Lisp was not originally conceived of as a programming language. It was invented by John Backus as a notation to enable discussion about Alonzo Church’s lambda calculus.

Lisp is characterized by the structure of its expressions, called forms. The simplest of these is the atom. An atom is a singular symbol or literal and represents a value. For instance, 42 is a numeric literal whose value is the number 42. Similarly, “Hello, world!” is a string literal that represents itself as its value. There are also symbols, which are strings of unquoted characters that are used as fundamental elements of Lisp. There are rules for how a valid symbol is form but for now it is sufficient to know that a symbol starts with a letter and then is composed of zero or more additional characters that can be either a letter, a number, or one of a collection of certain punctuation characters. Since the exact list of other characters varies among the dialects of Lisp, we will leave them unspecified at present.

The other type of form is a list. A list is comprised of a left parenthesis followed by zero or more forms and ending in a right parenthesis. Notice I said forms instead of symbols. The implication here is that you can have lists embedded in other lists as deeply nested as you like. This proves to be an interesting trait as we will soon see.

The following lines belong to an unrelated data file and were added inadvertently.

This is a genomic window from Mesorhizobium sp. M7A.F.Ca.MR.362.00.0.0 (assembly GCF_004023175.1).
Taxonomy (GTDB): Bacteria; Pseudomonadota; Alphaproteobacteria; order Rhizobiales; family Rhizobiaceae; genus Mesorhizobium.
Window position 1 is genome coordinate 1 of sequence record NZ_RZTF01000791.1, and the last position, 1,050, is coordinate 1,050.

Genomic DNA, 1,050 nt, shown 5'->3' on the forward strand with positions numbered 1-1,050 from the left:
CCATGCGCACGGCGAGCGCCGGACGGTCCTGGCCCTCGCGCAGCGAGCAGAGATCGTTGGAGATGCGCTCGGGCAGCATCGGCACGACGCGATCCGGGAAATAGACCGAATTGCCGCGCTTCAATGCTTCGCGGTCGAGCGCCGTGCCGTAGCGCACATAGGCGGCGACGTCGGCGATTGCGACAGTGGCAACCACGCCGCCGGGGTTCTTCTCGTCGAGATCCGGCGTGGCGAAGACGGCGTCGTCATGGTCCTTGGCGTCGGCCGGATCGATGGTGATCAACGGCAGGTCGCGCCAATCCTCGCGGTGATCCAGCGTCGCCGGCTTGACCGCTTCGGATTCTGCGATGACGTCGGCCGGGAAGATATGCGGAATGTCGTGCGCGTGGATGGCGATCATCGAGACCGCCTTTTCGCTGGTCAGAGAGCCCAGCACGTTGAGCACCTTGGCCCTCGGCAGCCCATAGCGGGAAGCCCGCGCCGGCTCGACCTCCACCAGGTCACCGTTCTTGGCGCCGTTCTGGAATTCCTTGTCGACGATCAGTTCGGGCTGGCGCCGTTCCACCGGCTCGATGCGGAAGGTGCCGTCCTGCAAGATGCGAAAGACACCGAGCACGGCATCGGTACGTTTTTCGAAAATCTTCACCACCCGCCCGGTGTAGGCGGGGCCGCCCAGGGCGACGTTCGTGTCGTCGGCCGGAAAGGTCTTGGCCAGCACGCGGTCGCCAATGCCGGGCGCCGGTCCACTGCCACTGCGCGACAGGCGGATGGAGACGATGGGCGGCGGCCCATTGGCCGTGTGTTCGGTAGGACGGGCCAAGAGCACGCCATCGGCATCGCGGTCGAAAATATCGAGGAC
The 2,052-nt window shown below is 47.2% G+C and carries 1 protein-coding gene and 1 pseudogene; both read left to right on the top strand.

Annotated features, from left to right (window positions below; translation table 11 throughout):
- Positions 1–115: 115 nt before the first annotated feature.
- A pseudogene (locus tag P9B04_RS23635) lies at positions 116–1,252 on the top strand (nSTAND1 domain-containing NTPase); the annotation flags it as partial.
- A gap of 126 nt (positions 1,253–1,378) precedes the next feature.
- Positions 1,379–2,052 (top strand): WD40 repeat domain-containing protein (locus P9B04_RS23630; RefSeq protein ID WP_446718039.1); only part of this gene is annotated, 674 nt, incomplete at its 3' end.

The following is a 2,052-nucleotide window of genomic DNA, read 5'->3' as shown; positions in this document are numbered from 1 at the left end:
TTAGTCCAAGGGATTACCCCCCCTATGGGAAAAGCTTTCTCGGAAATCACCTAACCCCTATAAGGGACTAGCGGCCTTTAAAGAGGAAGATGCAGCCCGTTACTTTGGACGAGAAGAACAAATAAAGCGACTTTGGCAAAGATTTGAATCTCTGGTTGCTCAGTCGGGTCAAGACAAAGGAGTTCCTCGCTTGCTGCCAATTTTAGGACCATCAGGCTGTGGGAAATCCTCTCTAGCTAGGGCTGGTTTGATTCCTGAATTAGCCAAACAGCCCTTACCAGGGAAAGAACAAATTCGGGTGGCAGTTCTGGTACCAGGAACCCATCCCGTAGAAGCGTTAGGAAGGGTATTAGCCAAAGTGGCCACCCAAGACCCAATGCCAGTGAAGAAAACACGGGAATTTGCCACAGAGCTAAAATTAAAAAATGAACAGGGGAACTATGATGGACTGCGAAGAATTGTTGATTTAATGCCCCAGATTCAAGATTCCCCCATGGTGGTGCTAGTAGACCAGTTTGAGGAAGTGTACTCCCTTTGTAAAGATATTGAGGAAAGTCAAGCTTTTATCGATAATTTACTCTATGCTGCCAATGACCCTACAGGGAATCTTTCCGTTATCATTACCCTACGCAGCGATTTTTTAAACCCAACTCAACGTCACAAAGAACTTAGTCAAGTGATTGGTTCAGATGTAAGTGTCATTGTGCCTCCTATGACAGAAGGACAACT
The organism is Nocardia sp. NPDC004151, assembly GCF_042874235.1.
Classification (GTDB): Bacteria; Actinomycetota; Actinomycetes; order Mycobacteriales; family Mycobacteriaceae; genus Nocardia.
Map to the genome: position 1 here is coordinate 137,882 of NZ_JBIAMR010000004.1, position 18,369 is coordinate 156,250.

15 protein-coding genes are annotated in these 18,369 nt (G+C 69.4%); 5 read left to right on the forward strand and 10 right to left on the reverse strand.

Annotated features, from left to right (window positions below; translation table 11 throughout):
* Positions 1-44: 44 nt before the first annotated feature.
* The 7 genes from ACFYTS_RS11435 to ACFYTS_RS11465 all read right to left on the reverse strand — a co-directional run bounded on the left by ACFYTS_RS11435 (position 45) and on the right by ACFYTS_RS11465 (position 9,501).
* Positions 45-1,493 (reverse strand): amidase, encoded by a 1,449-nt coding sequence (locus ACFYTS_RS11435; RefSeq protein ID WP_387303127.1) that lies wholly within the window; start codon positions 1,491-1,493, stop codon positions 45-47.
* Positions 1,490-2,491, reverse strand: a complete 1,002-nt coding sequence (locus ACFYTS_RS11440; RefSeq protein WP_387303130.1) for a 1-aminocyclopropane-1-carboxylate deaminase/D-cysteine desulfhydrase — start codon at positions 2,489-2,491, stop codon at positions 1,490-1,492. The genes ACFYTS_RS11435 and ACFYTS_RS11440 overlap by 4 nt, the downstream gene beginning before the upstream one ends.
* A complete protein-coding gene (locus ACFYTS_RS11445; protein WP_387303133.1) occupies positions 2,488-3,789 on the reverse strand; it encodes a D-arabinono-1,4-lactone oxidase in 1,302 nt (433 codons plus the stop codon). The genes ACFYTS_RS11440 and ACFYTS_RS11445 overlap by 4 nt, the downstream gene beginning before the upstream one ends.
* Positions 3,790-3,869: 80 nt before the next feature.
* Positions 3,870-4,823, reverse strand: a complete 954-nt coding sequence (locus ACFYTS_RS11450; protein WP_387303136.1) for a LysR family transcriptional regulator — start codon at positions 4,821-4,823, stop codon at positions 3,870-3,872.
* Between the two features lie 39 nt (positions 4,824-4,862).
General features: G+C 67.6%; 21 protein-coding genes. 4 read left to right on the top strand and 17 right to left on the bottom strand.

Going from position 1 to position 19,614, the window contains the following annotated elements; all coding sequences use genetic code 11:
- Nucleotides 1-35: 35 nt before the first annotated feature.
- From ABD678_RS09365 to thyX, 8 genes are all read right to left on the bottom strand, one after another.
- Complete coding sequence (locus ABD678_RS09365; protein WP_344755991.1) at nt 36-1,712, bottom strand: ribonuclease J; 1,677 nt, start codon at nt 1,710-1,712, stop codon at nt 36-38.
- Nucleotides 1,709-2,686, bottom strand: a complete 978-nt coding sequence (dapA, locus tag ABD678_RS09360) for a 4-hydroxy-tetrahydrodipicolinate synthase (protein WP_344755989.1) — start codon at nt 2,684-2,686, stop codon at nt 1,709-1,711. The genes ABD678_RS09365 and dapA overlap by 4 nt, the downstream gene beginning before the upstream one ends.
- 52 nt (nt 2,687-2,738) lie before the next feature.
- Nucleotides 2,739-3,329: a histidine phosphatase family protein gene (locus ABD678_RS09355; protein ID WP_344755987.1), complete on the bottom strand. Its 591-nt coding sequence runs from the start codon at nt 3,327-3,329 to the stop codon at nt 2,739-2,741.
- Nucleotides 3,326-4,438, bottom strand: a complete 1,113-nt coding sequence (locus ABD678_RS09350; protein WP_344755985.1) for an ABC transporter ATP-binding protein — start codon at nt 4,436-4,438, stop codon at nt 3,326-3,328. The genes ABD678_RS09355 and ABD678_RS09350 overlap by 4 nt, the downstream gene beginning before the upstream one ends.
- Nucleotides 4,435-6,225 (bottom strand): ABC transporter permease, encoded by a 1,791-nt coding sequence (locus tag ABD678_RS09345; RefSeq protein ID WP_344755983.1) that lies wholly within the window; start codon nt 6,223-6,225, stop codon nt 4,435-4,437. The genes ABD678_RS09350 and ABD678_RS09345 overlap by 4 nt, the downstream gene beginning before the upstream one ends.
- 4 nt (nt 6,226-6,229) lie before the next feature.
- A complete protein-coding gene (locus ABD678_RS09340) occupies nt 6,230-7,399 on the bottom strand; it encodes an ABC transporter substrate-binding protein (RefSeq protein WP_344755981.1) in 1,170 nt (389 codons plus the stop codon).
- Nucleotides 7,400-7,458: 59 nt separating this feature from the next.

There is one more fundamentally interesting aspect of Lisp. That is that in a typical Lisp form the first element in a list after the left parenthesis is taken to be an operator. The subsequent elements in the list are considered arguments. The operator is either a function, a macro, or a special form. Macros and special forms, while extremely important and interesting are beyond the scope of this discussion.

That leaves us the operator as function. A typical Lisp function form is evaluated as follows. The first element is examined to determine what kind of form the list is. If it is a function, the rest of the arguments in the list are evaluated and collected in a list and the function is applied to them. If another list is encountered as one of the arguments, it is evaluated in exactly the same way.